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Olechiw, Michael
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Real-World Emission Modeling and Validations Using PEMS and GPS Vehicle Data

US Environmental Protection Agency-SoDuk Lee, Carl Fulper, Joseph McDonald, Michael Olechiw
Published 2019-04-02 by SAE International in United States
Portable Emission Measurement Systems (PEMS) are used by the U.S. Environmental Protection Agency (EPA) to measure gaseous and particulate mass emissions from vehicles in normal, in-use, on-the-road operation to support many of its programs, including assessing mobile source emissions compliance, emissions factor assessment for in-use fleet modeling, and collection of in-use vehicle operational data to support vehicle simulation modeling programs. This paper discusses EPA’s use of Global Positioning System (GPS) measured altitude data and electronically logged vehicle speed data to provide real-world road grade data for use as an input into the Gamma Technologies GT-DRIVE+ vehicle model. The GPS measured altitudes and the CAN vehicle speed data were filtered and smoothed to calculate the road grades by using open-source Python code and associated packages. Ambient temperature, ambient pressure, humidity, wind direction, and speeds were used to simulate actual driving environment conditions, and to calculate vehicle performance, fuel economy, and emissions associated with environmental effects. Complete engine maps, transmission efficiencies, and vehicle data were used as inputs into the GT-DRIVE+ vehicle model to estimate fuel economy,…
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Modeling and Validation of 48V Mild Hybrid Lithium-Ion Battery Pack

SAE International Journal of Alternative Powertrains

U.S. Environmental Protection Agency-SoDuk Lee, Jeff Cherry, Michael Safoutin, Joseph McDonald, Michael Olechiw
  • Journal Article
  • 2018-01-0433
Published 2018-04-03 by SAE International in United States
As part of the midterm evaluation of the 2022-2025 Light-Duty Vehicle Greenhouse Gas (GHG) Standards, the U.S. Environmental Protection Agency (EPA) developed simulation models for studying the effectiveness of 48V mild hybrid electric vehicle (MHEV) technology for reducing CO2 emissions from light-duty vehicles. Simulation and modeling of this technology requires a suitable model of the battery. This article presents the development and validation of a 48V lithium-ion battery model that will be integrated into EPA’s Advanced Light-Duty Powertrain and Hybrid Analysis (ALPHA) vehicle simulation model and that can also be used within Gamma Technologies, LLC (Westmont, IL) GT-DRIVE™ vehicle simulations. The battery model is a standard equivalent circuit model with the two-time constant resistance-capacitance (RC) blocks. Resistances and capacitances were calculated using test data from an 8 Ah, 0.4 kWh, 48V (nominal) lithium-ion battery obtained from a Tier 1 automotive supplier, A123 Systems, and developed specifically for 48V mild hybrid vehicle applications. The A123 Systems battery has 14 pouch-type lithium-ion cells arranged in a 14 series and 1 parallel (14S1P) configuration. The RC battery model…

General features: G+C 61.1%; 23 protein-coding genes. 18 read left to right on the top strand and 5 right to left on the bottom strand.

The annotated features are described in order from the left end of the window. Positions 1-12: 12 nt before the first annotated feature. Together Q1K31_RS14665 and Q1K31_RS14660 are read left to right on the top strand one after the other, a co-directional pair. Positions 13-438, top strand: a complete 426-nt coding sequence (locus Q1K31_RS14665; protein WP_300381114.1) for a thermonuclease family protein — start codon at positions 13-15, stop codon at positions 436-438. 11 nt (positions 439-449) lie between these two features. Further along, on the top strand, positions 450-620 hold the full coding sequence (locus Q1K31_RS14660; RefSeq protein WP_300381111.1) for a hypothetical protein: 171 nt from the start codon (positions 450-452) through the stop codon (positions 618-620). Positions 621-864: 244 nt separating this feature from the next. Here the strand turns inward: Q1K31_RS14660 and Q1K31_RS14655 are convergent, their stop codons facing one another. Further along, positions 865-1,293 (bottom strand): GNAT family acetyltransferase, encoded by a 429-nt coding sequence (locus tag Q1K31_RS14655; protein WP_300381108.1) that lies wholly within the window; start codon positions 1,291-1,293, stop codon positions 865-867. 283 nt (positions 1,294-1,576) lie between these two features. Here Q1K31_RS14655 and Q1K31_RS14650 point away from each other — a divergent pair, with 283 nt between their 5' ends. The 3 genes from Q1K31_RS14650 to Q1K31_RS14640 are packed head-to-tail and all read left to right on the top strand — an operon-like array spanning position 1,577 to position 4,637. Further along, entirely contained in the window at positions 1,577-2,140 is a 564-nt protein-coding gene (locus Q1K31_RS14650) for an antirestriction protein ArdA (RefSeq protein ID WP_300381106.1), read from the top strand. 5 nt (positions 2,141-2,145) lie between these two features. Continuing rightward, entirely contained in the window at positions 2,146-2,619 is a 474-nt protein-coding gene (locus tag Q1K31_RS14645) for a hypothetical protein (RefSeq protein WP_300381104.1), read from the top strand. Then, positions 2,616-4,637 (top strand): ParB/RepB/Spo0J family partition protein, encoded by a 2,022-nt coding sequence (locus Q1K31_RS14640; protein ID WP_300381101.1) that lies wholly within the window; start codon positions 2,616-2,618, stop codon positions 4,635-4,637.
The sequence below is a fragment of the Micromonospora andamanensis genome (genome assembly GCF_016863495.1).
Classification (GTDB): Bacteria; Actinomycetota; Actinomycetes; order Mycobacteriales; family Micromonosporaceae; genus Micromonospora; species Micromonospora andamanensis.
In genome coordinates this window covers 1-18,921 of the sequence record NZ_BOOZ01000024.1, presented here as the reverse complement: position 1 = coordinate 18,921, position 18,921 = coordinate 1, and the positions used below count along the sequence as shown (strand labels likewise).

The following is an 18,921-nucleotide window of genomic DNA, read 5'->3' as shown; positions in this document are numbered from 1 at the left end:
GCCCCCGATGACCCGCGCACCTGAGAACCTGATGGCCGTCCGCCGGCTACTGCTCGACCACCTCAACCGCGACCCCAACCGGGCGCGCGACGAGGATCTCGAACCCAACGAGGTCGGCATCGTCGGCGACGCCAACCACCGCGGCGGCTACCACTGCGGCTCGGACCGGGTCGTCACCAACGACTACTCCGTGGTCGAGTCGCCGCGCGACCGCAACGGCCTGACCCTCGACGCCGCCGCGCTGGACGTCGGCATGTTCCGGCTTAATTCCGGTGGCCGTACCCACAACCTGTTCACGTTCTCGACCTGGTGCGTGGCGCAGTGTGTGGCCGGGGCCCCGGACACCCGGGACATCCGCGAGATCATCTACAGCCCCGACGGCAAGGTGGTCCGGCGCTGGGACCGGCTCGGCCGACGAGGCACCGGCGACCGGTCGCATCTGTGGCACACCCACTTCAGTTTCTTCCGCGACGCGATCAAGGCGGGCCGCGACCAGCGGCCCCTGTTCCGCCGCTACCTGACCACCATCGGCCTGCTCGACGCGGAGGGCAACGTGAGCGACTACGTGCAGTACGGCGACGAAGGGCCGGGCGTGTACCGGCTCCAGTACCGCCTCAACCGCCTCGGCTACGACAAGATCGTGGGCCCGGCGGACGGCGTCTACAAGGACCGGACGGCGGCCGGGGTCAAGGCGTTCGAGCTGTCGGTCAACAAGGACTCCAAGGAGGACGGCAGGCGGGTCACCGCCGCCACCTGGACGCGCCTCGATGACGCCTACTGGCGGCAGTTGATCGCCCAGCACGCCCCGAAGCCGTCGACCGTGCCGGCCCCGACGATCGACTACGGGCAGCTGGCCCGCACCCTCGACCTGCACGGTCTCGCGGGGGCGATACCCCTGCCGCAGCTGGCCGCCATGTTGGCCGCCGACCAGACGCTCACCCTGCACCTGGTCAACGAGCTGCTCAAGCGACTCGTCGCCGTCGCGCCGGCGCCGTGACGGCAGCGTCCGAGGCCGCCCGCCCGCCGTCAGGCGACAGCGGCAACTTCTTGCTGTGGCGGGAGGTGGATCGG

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Teardown-Based Cost Assessment for Use in Setting Greenhouse Gas Emissions Standards

SAE International Journal of Passenger Cars - Mechanical Systems

EPA-Antonio Fernandez
FEV Inc-Thomas Casciani
  • Journal Article
  • 2012-01-1343
Published 2012-04-16 by SAE International in United States
The U.S. Environmental Protection Agency (EPA) contracted with FEV, Inc. to estimate the per-vehicle cost of employing selected advanced efficiency-improving technologies in light-duty motor vehicles. The development of transparent, reliable cost analyses that are accessible to all interested stakeholders has played a crucial role in establishing feasible and cost effective standards to improve fuel economy and reduce greenhouse gas (GHG) emissions.The FEV team, together with engineering staff from EPA's National Vehicle and Fuel Emissions Laboratory, and FEV's subcontractor, Munro & Associates, developed a robust costing methodology based on tearing down, to the piece part level, relevant systems, sub-systems, and assemblies from vehicles “with and without” the technologies being evaluated. The parts found to be redesigned, added, or deleted to implement the new technologies were then examined by the team's manufacturing experts to assess their material composition and sequence of fabrication steps. Finally, using information from comprehensive costing databases for raw materials, labor rates, manufacturing overhead, and mark-up costs, each technology's direct manufacturing cost was determined. Where appropriate, these results were scaled to other vehicle sizes…
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